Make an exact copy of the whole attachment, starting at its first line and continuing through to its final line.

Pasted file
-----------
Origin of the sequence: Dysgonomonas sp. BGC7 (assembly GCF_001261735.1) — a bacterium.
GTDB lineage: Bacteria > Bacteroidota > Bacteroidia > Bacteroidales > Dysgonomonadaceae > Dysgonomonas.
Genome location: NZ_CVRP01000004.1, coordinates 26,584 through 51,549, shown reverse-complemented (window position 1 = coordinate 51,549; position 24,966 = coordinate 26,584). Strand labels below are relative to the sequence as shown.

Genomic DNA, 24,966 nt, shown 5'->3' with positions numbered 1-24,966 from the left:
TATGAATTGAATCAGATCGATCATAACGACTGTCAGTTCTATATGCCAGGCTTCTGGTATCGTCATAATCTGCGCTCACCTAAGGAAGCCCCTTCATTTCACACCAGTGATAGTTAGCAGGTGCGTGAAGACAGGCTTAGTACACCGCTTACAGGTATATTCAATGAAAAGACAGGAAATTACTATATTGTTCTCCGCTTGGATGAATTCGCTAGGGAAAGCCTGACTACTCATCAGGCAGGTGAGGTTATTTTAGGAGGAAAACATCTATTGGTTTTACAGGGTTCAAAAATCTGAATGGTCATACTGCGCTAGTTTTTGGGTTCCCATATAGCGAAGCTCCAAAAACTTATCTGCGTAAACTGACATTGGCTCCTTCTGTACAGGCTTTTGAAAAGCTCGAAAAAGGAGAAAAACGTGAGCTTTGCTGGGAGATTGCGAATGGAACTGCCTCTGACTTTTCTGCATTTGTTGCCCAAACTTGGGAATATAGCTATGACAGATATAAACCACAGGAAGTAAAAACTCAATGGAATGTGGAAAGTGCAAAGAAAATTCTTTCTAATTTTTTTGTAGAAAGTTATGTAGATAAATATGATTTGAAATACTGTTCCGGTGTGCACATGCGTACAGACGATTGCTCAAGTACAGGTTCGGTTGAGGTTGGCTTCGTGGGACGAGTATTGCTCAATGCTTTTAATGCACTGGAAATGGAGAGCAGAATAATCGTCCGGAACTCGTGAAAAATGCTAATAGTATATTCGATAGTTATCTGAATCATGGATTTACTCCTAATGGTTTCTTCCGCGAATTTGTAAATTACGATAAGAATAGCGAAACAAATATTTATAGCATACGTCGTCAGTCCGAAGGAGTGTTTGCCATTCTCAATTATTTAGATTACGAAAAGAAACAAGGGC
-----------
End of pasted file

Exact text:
Origin of the sequence: Dysgonomonas sp. BGC7 (assembly GCF_001261735.1) — a bacterium.
GTDB lineage: Bacteria > Bacteroidota > Bacteroidia > Bacteroidales > Dysgonomonadaceae > Dysgonomonas.
Genome location: NZ_CVRP01000004.1, coordinates 26,584 through 51,549, shown reverse-complemented (window position 1 = coordinate 51,549; position 24,966 = coordinate 26,584). Strand labels below are relative to the sequence as shown.

Genomic DNA, 24,966 nt, shown 5'->3' with positions numbered 1-24,966 from the left:
TATGAATTGAATCAGATCGATCATAACGACTGTCAGTTCTATATGCCAGGCTTCTGGTATCGTCATAATCTGCGCTCACCTAAGGAAGCCCCTTCATTTCACACCAGTGATAGTTAGCAGGTGCGTGAAGACAGGCTTAGTACACCGCTTACAGGTATATTCAATGAAAAGACAGGAAATTACTATATTGTTCTCCGCTTGGATGAATTCGCTAGGGAAAGCCTGACTACTCATCAGGCAGGTGAGGTTATTTTAGGAGGAAAACATCTATTGGTTTTACAGGGTTCAAAAATCTGAATGGTCATACTGCGCTAGTTTTTGGGTTCCCATATAGCGAAGCTCCAAAAACTTATCTGCGTAAACTGACATTGGCTCCTTCTGTACAGGCTTTTGAAAAGCTCGAAAAAGGAGAAAAACGTGAGCTTTGCTGGGAGATTGCGAATGGAACTGCCTCTGACTTTTCTGCATTTGTTGCCCAAACTTGGGAATATAGCTATGACAGATATAAACCACAGGAAGTAAAAACTCAATGGAATGTGGAAAGTGCAAAGAAAATTCTTTCTAATTTTTTTGTAGAAAGTTATGTAGATAAATATGATTTGAAATACTGTTCCGGTGTGCACATGCGTACAGACGATTGCTCAAGTACAGGTTCGGTTGAGGTTGGCTTCGTGGGACGAGTATTGCTCAATGCTTTTAATGCACTGGAAATGGAGAGCAGAATAATCGTCCGGAACTCGTGAAAAATGCTAATAGTATATTCGATAGTTATCTGAATCATGGATTTACTCCTAATGGTTTCTTCCGCGAATTTGTAAATTACGATAAGAATAGCGAAACAAATATTTATAGCATACGTCGTCAGTCCGAAGGAGTGTTTGCCATTCTCAATTATTTAGATTACGAAAAGAAACAAGGGC